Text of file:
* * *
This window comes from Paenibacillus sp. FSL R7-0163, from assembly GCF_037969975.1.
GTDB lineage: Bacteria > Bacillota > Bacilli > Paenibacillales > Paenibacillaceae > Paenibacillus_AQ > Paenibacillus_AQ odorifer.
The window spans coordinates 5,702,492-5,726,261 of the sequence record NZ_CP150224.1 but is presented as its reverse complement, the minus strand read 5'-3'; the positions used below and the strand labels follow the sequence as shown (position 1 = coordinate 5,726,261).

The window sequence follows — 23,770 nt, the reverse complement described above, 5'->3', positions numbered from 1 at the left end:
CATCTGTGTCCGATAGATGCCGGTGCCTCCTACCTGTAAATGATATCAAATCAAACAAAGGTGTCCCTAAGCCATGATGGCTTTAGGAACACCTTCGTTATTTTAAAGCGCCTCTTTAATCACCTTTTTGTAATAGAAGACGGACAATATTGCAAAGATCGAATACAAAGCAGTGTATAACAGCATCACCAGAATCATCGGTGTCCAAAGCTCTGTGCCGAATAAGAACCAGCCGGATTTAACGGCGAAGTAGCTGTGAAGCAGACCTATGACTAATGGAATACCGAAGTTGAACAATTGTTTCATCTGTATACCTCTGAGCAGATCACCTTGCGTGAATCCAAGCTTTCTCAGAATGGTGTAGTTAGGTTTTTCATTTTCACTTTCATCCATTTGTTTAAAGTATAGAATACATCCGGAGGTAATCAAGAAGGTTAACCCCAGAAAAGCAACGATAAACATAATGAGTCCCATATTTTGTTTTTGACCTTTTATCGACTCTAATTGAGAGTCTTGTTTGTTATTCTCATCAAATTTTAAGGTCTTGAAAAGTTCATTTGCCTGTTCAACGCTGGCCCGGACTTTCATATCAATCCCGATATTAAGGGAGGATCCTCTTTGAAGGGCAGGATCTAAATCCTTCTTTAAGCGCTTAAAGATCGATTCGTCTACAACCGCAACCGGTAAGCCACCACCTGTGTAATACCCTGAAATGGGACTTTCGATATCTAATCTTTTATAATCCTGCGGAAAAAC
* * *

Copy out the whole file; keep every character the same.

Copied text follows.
This window comes from Paenibacillus sp. FSL R7-0163, from assembly GCF_037969975.1.
GTDB lineage: Bacteria > Bacillota > Bacilli > Paenibacillales > Paenibacillaceae > Paenibacillus_AQ > Paenibacillus_AQ odorifer.
The window spans coordinates 5,702,492-5,726,261 of the sequence record NZ_CP150224.1 but is presented as its reverse complement, the minus strand read 5'-3'; the positions used below and the strand labels follow the sequence as shown (position 1 = coordinate 5,726,261).

The window sequence follows — 23,770 nt, the reverse complement described above, 5'->3', positions numbered from 1 at the left end:
CATCTGTGTCCGATAGATGCCGGTGCCTCCTACCTGTAAATGATATCAAATCAAACAAAGGTGTCCCTAAGCCATGATGGCTTTAGGAACACCTTCGTTATTTTAAAGCGCCTCTTTAATCACCTTTTTGTAATAGAAGACGGACAATATTGCAAAGATCGAATACAAAGCAGTGTATAACAGCATCACCAGAATCATCGGTGTCCAAAGCTCTGTGCCGAATAAGAACCAGCCGGATTTAACGGCGAAGTAGCTGTGAAGCAGACCTATGACTAATGGAATACCGAAGTTGAACAATTGTTTCATCTGTATACCTCTGAGCAGATCACCTTGCGTGAATCCAAGCTTTCTCAGAATGGTGTAGTTAGGTTTTTCATTTTCACTTTCATCCATTTGTTTAAAGTATAGAATACATCCGGAGGTAATCAAGAAGGTTAACCCCAGAAAAGCAACGATAAACATAATGAGTCCCATATTTTGTTTTTGACCTTTTATCGACTCTAATTGAGAGTCTTGTTTGTTATTCTCATCAAATTTTAAGGTCTTGAAAAGTTCATTTGCCTGTTCAACGCTGGCCCGGACTTTCATATCAATCCCGATATTAAGGGAGGATCCTCTTTGAAGGGCAGGATCTAAATCCTTCTTTAAGCGCTTAAAGATCGATTCGTCTACAACCGCAACCGGTAAGCCACCACCTGTGTAATACCCTGAAATGGGACTTTCGATATCTAATCTTTTATAATCCTGCGGAAAAAC